When I came to the Wisconsin School of Business and joined the Center for Brand and Product Management, I was transitioning from a fairly unusual background: A reference archivist in a research library. In my position as a reference archivist, I took on some social media duties, which quickly led me to believe that marketing was my true passion. Despite knowing that marketing and brand management were my passion, I didn’t see my history degree and archives background as being directly applicable to an MBA program, and I anticipated having to overcome that background in order to succeed. And certainly, when it came to subjects like accounting and finance, the first semester occasionally felt like hazing. But I started to realize fairly shortly after starting that the unusual backgrounds of not just myself, but many of my classmates, led to unusual perspectives and compelling work and conversations.
However, what finally impressed upon me that the skills and instincts I had gained from my humanities background were a strength in the business world was the experience of my summer internship at Boston Scientific. While there, I was working on a project that was focused on determining what physicians wanted to be in the next iteration of a particular system. As I was coming from neither a business nor a medical background, there was certainly a lot to learn. But I quickly found that many of the skills I had picked up in libraries and archives were directly applicable to my project.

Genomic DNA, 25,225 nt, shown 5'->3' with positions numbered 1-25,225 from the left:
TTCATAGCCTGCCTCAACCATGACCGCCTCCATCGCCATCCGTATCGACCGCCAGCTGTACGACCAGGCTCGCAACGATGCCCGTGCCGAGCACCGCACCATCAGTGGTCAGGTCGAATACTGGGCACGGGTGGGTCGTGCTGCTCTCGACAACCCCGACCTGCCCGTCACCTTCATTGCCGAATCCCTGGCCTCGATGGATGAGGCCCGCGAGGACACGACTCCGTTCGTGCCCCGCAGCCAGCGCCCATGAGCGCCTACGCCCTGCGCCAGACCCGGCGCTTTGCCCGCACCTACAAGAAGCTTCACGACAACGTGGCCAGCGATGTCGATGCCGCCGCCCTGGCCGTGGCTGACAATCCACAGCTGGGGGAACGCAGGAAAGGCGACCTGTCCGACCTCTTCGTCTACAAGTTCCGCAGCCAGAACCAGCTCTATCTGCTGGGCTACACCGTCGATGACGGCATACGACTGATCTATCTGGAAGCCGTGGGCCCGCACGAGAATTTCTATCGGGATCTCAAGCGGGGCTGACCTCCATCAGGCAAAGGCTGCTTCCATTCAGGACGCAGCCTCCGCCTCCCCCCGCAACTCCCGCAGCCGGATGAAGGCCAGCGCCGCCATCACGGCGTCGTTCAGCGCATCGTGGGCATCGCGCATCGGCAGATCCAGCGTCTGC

As a reference archivist, I had spent much of my time interviewing researchers, trying to draw out details about their projects. At BSC, these interview skills were crucial when it came time to hold conversations with our sales team or physicians, as I tried to learn more about their pain-points and wishes. My interview skills were crucial to being able to make strong recommendations.
Even more than interview skills, the storytelling abilities I had developed through humanities coursework and library work, including trying to share complex histories in short blocks of text through either museum plaques or social media posts, were extremely important. These storytelling skills meant that my final presentation was easily understood by colleagues across a wide spectrum of divisions and roles. Just as importantly, though, I found that my colleagues and managers wanted to use some of my introductory slides in presentations to their managers. As it turns out, being able to distill complex information is both a rare resource and a vital skill when it comes to making the case for funding.
For those considering changing their careers, but are concerned about the transferability of skills, I would recommend reaching out for informational interviews with people in the field you’re interested in. I would guess that there’s more overlap in skillsets than you realize.